By Mark Whitehead and Miriam Rivett. Published 2001, 160 pages.
A very good descriptive analysis of Jack The Ripper, his victims, his milieu, and speculation on his identity. A surprisingly short book, that nonetheless covers a lot of ground. The authors’ style is not only succinct and clear, it’s very witty as well. That is, in their extensive line-up of suspects, “fingered,” as they put it, by this or that author, criminologist, or witness, includes some choice individuals, dragging along the baggage of their bizarre back stories.
What’s clear is that (ok, this is only my second ‘Ripper’ book) the Ripper could’ve been any of the suspects, or just about anyone else in 1888 London. One thing that stands out, is the relatively short span of time–the Fall of 1888–in which the notorious murders were committed. I’m not informed enough to go on about exactly how many (5 certainly, maybe 7) victims there were; let’s just say enough. The other major parameter is the Whitechapel location for all of the crimes. As noted in other accounts, there were about 800,000 residents in the environs of the East End at the time. That makes for a lot of potential suspects.
I’m sure some ‘Ripperologist’ folks have pondered the identities of many people who died or disappeared from the area in late 1888 or early 1889. Not that there’s any way to know, as I doubt that serial killers gave notice to the police when they’re leaving town. Assuming Jack were an East End down-on-his-luck resident, records of his death or emigration would hardly be society-page news. As Rumbelow notes in his Complete Jack The Ripper, The murderer could’ve been a completely unremarkable, basically invisible person.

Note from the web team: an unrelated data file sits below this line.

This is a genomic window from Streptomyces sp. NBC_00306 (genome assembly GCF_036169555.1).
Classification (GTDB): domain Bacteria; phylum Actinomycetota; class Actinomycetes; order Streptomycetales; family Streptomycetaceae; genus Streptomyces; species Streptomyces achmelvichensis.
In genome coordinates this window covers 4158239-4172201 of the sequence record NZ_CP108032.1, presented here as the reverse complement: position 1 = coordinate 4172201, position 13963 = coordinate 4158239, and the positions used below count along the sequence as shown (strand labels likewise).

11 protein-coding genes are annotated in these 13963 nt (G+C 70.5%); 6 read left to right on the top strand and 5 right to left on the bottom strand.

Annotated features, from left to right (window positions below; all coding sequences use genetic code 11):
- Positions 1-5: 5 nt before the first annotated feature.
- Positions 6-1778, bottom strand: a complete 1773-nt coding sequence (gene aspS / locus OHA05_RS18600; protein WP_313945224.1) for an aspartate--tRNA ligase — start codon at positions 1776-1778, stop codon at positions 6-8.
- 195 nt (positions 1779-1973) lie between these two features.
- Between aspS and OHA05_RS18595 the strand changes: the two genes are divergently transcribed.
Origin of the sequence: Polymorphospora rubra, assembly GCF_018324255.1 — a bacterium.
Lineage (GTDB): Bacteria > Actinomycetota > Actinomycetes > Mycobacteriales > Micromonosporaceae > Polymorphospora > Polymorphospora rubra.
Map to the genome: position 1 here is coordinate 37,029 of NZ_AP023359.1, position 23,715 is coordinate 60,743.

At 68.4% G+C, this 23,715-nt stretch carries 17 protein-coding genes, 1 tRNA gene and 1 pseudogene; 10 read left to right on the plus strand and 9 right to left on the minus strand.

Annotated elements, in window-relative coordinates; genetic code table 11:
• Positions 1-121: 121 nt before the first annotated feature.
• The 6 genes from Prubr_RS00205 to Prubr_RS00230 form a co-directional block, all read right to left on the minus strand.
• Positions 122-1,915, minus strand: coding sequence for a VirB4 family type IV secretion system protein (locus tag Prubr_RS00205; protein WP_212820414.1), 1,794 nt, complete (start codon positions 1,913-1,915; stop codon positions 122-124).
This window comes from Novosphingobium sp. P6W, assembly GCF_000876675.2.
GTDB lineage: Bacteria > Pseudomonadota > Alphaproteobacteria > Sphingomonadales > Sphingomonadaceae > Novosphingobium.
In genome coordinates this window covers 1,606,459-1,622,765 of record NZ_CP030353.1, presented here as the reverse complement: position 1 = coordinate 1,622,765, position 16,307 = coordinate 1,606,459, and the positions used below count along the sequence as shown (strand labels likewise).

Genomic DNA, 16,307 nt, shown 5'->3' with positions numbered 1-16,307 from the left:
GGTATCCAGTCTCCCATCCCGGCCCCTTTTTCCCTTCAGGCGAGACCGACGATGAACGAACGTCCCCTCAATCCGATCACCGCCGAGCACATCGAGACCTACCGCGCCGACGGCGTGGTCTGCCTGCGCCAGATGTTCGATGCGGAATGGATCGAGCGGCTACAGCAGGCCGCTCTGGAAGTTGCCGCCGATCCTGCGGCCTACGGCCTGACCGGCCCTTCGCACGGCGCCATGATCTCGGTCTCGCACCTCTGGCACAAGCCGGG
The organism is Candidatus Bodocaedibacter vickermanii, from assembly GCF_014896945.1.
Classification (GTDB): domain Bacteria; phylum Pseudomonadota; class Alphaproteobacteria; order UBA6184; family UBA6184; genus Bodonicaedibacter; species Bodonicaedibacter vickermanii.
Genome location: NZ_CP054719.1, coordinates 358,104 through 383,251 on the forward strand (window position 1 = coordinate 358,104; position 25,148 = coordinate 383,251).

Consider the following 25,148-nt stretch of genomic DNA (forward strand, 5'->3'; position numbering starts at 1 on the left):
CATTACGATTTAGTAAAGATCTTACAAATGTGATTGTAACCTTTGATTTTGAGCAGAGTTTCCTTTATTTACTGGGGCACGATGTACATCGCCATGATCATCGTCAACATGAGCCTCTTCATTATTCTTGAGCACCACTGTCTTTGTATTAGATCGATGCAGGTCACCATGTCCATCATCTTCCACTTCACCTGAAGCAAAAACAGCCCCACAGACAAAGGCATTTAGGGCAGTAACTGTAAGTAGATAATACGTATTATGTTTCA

That makes a lot of sense, as anonymity could explain his ability to come and go, and ultimately disappear without notice. Rumbelow also speculates that Jack had time on his hands to ruminate and fantasize about his victims (ones he’d already attacked, or future victims). That adds up, assuming a sexual motive or thrill (particularly with the mutilation aspect) involved. So, maybe he’d been in prison, was unemployed but not homeless, or worked at a mindless, but not necessarily menial job, in which he had ample time to daydream.
Whitehead and Rivett seem eager to figure out who to ‘finger,’ but they’re not obsessed with a theory on one or the other suspect. That’s realistic. Some folks simply have to ‘know’ who Jack The Ripper was; as though the subject is somehow inauthentic otherwise. The Ripper story is all the more mysterious because we don’t know who he was. It’s led to a lot of fictional and tangential treatments; there’s a huge unknown at the heart of it, so it’s natural to want to fill-in-the-blanks.
If nothing else, what does come to light in any version of the Ripper’s crimes are the sordid conditions facing so many people in Victorian London’s slums.